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Expand Your Definition of Professional Development

Jill Gaynor
Posted by Jill Gaynor on Dec 28, 2022 9:22:18 AM

Ongoing self-education is fundamental to accounting and bookkeeping firms as employees make their annual trek through new tax codes and other financial regulations, and CPAs earn needed CPE credits. But as an employer operating in a world of work that’s quickly redefining itself, don’t make the mistake of confusing this requisite form of education with employee learning and development. 

The difference is subtle but important. Professional development advances the employee’s career in a way that’s aligned with their current employer’s business priorities. A more career-focused definition of professional development is about employees learning and improving their skills so they can perform their current job better and progress to better jobs. 

While keeping your employees’ accounting skills sharp is important to both them and you, today’s employees—particularly the new entrants to the profession—are looking for more in terms of their development. Adding a broader set of learning and development perks to your employee benefits offering is a relatively inexpensive way to give current and prospective employees what they want while simultaneously improving your firm’s productivity and culture. 

Attract and retain high-performing employees 

A recent study by the Society for Human Resource Management (SHRM) says the number of employees who felt professional development benefits were important to offer grew to 65 percent in 2022.  Among younger workers, demand for more skills training benefits is even more pronounced: A 2021 Gallup survey showed that 66% of workers ages 18-24 ranked learning new skills third, behind only health insurance and disability benefits, when they evaluate a new job.  

One result of the pandemic is that it forced employees of all generations to take stock in what really matters in the workplace. Personal growth and more meaningful work moved to the forefront, and employers who make learning and development not only part of their benefits program, but part of their culture, will win over and keep employees who value skill and knowledge growth.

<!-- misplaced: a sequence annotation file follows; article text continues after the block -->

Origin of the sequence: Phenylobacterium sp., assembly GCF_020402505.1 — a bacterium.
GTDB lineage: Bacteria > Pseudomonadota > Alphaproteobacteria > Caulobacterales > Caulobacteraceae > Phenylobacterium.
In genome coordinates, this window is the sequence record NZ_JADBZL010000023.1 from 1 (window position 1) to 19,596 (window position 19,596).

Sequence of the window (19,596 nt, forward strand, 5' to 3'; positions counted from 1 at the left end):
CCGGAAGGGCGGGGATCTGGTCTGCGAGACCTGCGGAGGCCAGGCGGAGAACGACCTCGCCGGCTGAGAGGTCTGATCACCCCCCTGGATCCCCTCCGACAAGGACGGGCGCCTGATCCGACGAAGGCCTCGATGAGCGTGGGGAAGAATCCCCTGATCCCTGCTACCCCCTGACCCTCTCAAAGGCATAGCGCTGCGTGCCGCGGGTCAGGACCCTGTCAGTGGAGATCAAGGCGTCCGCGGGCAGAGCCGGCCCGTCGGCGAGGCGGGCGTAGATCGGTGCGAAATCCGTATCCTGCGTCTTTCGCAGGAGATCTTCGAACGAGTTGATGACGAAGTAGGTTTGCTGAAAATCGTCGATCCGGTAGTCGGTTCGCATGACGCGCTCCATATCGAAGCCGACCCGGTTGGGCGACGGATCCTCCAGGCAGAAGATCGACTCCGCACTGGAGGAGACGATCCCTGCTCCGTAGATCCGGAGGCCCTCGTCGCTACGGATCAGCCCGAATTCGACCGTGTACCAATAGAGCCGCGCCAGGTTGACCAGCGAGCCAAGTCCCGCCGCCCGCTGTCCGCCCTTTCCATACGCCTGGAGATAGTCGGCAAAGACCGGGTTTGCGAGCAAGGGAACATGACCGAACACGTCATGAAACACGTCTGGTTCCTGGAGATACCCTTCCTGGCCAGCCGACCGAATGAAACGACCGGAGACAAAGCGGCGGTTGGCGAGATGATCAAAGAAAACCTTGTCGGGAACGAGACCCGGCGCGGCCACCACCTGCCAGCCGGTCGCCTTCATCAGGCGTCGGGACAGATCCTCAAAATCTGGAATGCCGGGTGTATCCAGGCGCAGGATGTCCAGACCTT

These knowledge-driven employees will be the ones you want to attract and keep. According to HR consulting firm Insperity, “the job candidate who demonstrates a growth mindset tends to be the one looking to learn new skills and sharpen existing ones.” 

Create a better and more productive work environment 

Making learning and development part of your perks and culture pays off for you too. Consider some of the potential benefits to your firm: 

  • Improves employee engagement—engaged employees have less absenteeism, more productivity, and demonstrate more innovation. 
  • Helps you stay competitive—upskilling your current employees is critical to keeping up with the pace of change in the industry. 
  • Builds a pipeline of leaders who already know your business and helps with succession planning. 
  • Encourages innovation and helps you find untapped talent in your firm. 
  • Adds credibility to your workforce that, in turn, boosts your reputation and helps you win clients.  

Ways you can invest in employee development 

If you’re thinking about offering more employee development opportunities, start by talking to or surveying your employees about what they want. Their answers will vary according to their roles and where they are in their career. That’s why you’ll need to create a flexible program that works for employees at all career stages.  

According to SHRM, “a successful learning and development program shouldn’t be solely about the company’s needs.” Allowing employees to develop skills that aren’t directly related to their current job shows that you’re interested in their personal growth as much as their productivity. 

Here are some suggestions for adding more employee development tactics and creating a learning-based culture. 

  • Create employee development plans to help them identify skill gaps and identify future learning opportunities. 
  • Consider CPA study materials reimbursement and mentorship—helping employees with these costs and having someone guide them through scheduling and studying can ease the stress of taking the exam itself and shows your commitment to professional growth in the field. 
  • Invest in automation that can take care of simple, repetitive tasks and free up employees’ time to develop their skills in more purposeful work. 
  • Consider a job rotation program to help employees learn other roles and improve their general business skills. 
  • Emphasize mentorship—younger accountants and auditors can sharpen their finance skills from more seasoned colleagues, and more exposure to millennials and Gen Z can help senior-level employees learn to relate to these generations of clients. 
  • Encourage participation in learning-based events—if in-person events aren’t practical for your firm, point your employees toward the many virtual events available in the industry or invite industry experts to speak virtually at a lunch-and-learn session. 

One of the biggest challenges of expanding your firm’s learning and development opportunities is finding the time to do it and making it a priority. But when you consider the pace of change in the workforce and the industry, along with the competition for high-performing employees, can you afford not to? 

Topics: Professional Development


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